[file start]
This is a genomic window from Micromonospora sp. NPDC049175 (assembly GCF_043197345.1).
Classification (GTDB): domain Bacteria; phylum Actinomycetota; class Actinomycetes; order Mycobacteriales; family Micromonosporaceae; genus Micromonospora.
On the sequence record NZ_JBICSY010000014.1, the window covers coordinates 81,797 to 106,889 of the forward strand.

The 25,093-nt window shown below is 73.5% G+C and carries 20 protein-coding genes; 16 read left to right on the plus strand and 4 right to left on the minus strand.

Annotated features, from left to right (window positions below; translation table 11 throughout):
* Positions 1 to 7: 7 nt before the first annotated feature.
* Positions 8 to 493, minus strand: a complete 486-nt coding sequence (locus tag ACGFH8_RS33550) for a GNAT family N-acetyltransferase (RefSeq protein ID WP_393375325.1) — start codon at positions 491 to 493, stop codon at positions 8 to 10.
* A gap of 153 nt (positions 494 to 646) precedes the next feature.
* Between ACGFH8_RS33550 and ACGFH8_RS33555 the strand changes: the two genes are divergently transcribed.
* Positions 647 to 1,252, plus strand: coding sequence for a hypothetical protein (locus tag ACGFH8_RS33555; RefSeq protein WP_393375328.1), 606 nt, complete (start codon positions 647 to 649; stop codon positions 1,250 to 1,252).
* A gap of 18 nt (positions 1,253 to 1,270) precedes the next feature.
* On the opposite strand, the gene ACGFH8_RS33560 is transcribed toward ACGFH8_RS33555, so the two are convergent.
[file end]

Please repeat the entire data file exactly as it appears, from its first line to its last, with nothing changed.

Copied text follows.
This is a genomic window from Micromonospora sp. NPDC049175 (assembly GCF_043197345.1).
Classification (GTDB): domain Bacteria; phylum Actinomycetota; class Actinomycetes; order Mycobacteriales; family Micromonosporaceae; genus Micromonospora.
On the sequence record NZ_JBICSY010000014.1, the window covers coordinates 81,797 to 106,889 of the forward strand.

The 25,093-nt window shown below is 73.5% G+C and carries 20 protein-coding genes; 16 read left to right on the plus strand and 4 right to left on the minus strand.

Annotated features, from left to right (window positions below; translation table 11 throughout):
* Positions 1 to 7: 7 nt before the first annotated feature.
* Positions 8 to 493, minus strand: a complete 486-nt coding sequence (locus tag ACGFH8_RS33550) for a GNAT family N-acetyltransferase (RefSeq protein ID WP_393375325.1) — start codon at positions 491 to 493, stop codon at positions 8 to 10.
* A gap of 153 nt (positions 494 to 646) precedes the next feature.
* Between ACGFH8_RS33550 and ACGFH8_RS33555 the strand changes: the two genes are divergently transcribed.
* Positions 647 to 1,252, plus strand: coding sequence for a hypothetical protein (locus tag ACGFH8_RS33555; RefSeq protein WP_393375328.1), 606 nt, complete (start codon positions 647 to 649; stop codon positions 1,250 to 1,252).
* A gap of 18 nt (positions 1,253 to 1,270) precedes the next feature.
* On the opposite strand, the gene ACGFH8_RS33560 is transcribed toward ACGFH8_RS33555, so the two are convergent.